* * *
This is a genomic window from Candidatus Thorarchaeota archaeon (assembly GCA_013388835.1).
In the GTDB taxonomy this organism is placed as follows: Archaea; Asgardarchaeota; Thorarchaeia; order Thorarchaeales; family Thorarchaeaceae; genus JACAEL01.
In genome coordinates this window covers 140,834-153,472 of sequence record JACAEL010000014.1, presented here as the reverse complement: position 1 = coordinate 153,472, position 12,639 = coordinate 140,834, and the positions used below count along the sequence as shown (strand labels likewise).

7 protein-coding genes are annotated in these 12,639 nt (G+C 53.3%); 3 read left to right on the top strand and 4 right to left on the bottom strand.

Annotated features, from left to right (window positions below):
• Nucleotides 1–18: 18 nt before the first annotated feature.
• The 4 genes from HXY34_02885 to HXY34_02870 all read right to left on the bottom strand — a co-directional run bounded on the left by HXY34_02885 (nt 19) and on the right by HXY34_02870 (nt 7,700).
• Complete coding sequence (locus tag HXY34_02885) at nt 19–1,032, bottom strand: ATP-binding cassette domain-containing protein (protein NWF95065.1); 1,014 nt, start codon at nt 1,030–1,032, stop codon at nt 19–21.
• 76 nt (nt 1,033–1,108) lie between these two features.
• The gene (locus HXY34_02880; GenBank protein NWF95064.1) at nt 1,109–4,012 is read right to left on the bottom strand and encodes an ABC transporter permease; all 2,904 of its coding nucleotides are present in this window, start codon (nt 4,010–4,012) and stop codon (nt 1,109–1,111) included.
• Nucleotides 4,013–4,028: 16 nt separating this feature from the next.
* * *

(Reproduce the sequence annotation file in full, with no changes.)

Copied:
This is a genomic window from Candidatus Thorarchaeota archaeon (assembly GCA_013388835.1).
In the GTDB taxonomy this organism is placed as follows: Archaea; Asgardarchaeota; Thorarchaeia; order Thorarchaeales; family Thorarchaeaceae; genus JACAEL01.
In genome coordinates this window covers 140,834-153,472 of sequence record JACAEL010000014.1, presented here as the reverse complement: position 1 = coordinate 153,472, position 12,639 = coordinate 140,834, and the positions used below count along the sequence as shown (strand labels likewise).

7 protein-coding genes are annotated in these 12,639 nt (G+C 53.3%); 3 read left to right on the top strand and 4 right to left on the bottom strand.

Annotated features, from left to right (window positions below):
• Nucleotides 1–18: 18 nt before the first annotated feature.
• The 4 genes from HXY34_02885 to HXY34_02870 all read right to left on the bottom strand — a co-directional run bounded on the left by HXY34_02885 (nt 19) and on the right by HXY34_02870 (nt 7,700).
• Complete coding sequence (locus tag HXY34_02885) at nt 19–1,032, bottom strand: ATP-binding cassette domain-containing protein (protein NWF95065.1); 1,014 nt, start codon at nt 1,030–1,032, stop codon at nt 19–21.
• 76 nt (nt 1,033–1,108) lie between these two features.
• The gene (locus HXY34_02880; GenBank protein NWF95064.1) at nt 1,109–4,012 is read right to left on the bottom strand and encodes an ABC transporter permease; all 2,904 of its coding nucleotides are present in this window, start codon (nt 4,010–4,012) and stop codon (nt 1,109–1,111) included.
• Nucleotides 4,013–4,028: 16 nt separating this feature from the next.